The industry that grinds up billions of male chicks, rips out the testicles of newborn piglets, and anally electrocutes unwanted dairy calves as a method of killing is now telling us that such cruel practices could become a thing of the past, thanks to the revolutionary Crispr gene-editing of farmed animals. The idea here is that geneticists create all or mostly single-sex herds and flocks, breeding only the sex that is needed or most profitable to the exploiter industry. So, for example, the beef industry wants big “beefy” males that render the most meat and profit. The dairy industry uses only females for as long as they can abundantly produce milk, all while killing off unwanted males. The creators of the Crispr dairy cow which Vice News featured in its YouTube video boast that these “supercows sell for six figures.” Notice how the economic agenda always lurks behind the false humane narrative.
So far, they tell us, there are no known adverse effects to the animal test subjects. As usual, the scientists are downplaying the negatives in their zealous ambition to be among the first to successfully demonstrate the technology. In their rosy view, it is also taboo to address the fundamental ethical issue of controlling the reproduction of other animals.
What’s worse, the media is eating it up as we see in this recent Wired story. Journalists who would otherwise be trained to look at other perspectives — like perhaps one not purely motivated by profit and ego in this case — suddenly become cheerleaders for these breeders and scientists, offering us no critical evaluation of the issue. It never occurs to them to ask why using such technologies on human subjects evokes a huge ethical debate while we praise the same practice on non-human animals and ignore any serious ethical considerations.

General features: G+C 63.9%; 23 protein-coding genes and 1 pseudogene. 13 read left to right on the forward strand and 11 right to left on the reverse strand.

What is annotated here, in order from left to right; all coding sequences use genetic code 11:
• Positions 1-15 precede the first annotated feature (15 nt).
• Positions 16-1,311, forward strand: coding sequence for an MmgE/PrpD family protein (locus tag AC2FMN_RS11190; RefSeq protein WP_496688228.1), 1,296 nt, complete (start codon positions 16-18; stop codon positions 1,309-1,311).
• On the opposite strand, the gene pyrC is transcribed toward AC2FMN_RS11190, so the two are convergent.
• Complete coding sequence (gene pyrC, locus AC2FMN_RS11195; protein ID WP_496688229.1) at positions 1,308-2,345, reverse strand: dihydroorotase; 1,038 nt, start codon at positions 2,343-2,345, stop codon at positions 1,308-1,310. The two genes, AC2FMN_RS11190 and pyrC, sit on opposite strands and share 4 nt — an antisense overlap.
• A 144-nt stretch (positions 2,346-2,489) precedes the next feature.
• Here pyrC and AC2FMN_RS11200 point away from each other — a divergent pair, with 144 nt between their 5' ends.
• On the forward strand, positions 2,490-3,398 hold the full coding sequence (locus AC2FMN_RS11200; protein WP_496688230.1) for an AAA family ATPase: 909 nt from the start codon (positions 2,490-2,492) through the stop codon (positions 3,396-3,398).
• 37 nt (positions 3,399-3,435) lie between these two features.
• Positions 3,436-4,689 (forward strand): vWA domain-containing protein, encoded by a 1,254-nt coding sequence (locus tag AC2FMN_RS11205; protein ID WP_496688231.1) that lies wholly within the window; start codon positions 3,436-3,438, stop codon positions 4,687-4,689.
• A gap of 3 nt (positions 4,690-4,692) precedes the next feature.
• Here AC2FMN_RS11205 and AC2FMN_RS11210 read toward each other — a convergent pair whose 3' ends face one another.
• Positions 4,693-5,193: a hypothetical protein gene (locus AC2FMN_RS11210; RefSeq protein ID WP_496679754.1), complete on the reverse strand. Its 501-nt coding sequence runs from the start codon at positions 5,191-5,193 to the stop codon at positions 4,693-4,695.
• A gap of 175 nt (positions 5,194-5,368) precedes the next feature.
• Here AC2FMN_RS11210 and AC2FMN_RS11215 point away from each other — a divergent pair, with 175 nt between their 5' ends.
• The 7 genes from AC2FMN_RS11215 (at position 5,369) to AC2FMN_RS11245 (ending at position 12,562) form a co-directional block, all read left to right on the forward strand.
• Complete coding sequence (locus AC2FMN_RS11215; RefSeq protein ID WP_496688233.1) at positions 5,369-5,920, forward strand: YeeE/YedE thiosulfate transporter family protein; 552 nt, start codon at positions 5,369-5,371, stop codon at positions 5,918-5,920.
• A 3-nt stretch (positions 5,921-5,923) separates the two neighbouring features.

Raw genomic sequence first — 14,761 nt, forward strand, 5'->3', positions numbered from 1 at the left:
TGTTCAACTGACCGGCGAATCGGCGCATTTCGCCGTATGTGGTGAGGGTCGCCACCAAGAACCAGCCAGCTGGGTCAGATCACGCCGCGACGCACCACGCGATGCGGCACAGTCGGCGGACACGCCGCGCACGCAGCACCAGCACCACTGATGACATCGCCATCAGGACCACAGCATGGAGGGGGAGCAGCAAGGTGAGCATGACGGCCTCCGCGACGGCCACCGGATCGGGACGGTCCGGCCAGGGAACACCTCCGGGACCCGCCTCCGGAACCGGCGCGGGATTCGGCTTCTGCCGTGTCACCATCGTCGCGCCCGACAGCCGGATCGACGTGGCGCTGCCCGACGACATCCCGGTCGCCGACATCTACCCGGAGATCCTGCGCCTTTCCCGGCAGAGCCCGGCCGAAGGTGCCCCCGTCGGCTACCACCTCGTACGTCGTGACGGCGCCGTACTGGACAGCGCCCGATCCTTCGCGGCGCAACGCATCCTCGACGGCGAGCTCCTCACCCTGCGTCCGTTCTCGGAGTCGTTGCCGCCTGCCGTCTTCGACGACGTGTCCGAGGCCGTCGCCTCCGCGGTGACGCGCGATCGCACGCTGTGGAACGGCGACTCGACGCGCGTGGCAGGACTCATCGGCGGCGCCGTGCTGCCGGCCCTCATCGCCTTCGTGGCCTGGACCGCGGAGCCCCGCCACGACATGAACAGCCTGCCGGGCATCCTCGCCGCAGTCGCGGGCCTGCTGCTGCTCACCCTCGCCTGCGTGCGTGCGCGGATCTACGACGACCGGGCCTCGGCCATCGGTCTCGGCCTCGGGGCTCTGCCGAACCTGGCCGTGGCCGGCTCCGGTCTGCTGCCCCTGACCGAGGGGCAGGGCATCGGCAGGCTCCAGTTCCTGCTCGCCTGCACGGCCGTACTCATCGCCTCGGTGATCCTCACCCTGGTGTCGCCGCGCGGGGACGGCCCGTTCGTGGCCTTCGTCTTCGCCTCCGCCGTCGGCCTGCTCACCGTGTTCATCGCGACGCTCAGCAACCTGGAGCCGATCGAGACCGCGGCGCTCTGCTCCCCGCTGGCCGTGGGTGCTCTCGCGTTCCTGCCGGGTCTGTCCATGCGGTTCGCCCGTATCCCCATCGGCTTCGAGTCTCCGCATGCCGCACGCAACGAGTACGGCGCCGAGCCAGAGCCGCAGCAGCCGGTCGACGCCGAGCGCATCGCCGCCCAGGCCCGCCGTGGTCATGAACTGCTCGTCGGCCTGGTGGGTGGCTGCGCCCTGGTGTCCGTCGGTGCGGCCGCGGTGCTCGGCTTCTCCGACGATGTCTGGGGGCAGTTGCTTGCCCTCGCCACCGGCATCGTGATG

Some will defend Crispr by invoking the false dilemma that is embedded in the industry narrative. They will say that millions of male baby chicks NOT being born in egg hatcheries will spare an immense amount of suffering, an argument which assumes that the egg industry is necessary and inevitable. But we know such industries are not at all essential. Quite the contrary, our survival may very well depend on the end of these industries, if only to avert a climate emergency. And even if there was no climate emergency and these products were essential to our health, it is just wishful thinking to believe that an industry that thinks nothing of grinding up male chicks would suddenly have a change of heart and want to develop a technology out of compassion and not profit.
Now Crispr technology may very well be used for noble causes like curing diseases in humans, but when it is used to champion the cure for tuberculosis in dairy cows who are artificially bred and only exist as resources to profit the dairy industry, it lands on the wrong side of history.
Please take action and email Wired with your thoughts on their puff piece about “the Crispr cow”!